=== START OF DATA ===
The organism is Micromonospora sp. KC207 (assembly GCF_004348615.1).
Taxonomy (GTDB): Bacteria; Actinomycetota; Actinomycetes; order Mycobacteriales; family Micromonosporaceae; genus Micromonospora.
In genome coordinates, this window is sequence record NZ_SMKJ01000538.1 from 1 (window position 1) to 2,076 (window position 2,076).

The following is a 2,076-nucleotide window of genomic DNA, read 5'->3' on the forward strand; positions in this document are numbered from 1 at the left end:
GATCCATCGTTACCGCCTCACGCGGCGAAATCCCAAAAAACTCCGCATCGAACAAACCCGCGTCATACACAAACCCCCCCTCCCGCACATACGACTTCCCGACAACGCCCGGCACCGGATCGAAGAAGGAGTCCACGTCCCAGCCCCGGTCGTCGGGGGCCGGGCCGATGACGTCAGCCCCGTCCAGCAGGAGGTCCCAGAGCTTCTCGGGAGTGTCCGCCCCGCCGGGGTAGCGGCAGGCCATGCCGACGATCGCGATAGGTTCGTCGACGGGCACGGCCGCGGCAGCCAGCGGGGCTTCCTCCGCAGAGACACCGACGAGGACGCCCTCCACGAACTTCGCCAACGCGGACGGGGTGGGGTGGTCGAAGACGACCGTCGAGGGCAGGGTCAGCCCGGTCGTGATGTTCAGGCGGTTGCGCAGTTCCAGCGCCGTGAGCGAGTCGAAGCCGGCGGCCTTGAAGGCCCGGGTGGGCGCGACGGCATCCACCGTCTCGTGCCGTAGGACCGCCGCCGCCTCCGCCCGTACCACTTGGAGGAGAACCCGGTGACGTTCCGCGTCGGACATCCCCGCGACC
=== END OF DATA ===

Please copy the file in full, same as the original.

The organism is Micromonospora sp. KC207 (assembly GCF_004348615.1).
Taxonomy (GTDB): Bacteria; Actinomycetota; Actinomycetes; order Mycobacteriales; family Micromonosporaceae; genus Micromonospora.
In genome coordinates, this window is sequence record NZ_SMKJ01000538.1 from 1 (window position 1) to 2,076 (window position 2,076).

The following is a 2,076-nucleotide window of genomic DNA, read 5'->3' on the forward strand; positions in this document are numbered from 1 at the left end:
GATCCATCGTTACCGCCTCACGCGGCGAAATCCCAAAAAACTCCGCATCGAACAAACCCGCGTCATACACAAACCCCCCCTCCCGCACATACGACTTCCCGACAACGCCCGGCACCGGATCGAAGAAGGAGTCCACGTCCCAGCCCCGGTCGTCGGGGGCCGGGCCGATGACGTCAGCCCCGTCCAGCAGGAGGTCCCAGAGCTTCTCGGGAGTGTCCGCCCCGCCGGGGTAGCGGCAGGCCATGCCGACGATCGCGATAGGTTCGTCGACGGGCACGGCCGCGGCAGCCAGCGGGGCTTCCTCCGCAGAGACACCGACGAGGACGCCCTCCACGAACTTCGCCAACGCGGACGGGGTGGGGTGGTCGAAGACGACCGTCGAGGGCAGGGTCAGCCCGGTCGTGATGTTCAGGCGGTTGCGCAGTTCCAGCGCCGTGAGCGAGTCGAAGCCGGCGGCCTTGAAGGCCCGGGTGGGCGCGACGGCATCCACCGTCTCGTGCCGTAGGACCGCCGCCGCCTCCGCCCGTACCACTTGGAGGAGAACCCGGTGACGTTCCGCGTCGGACATCCCCGCGACC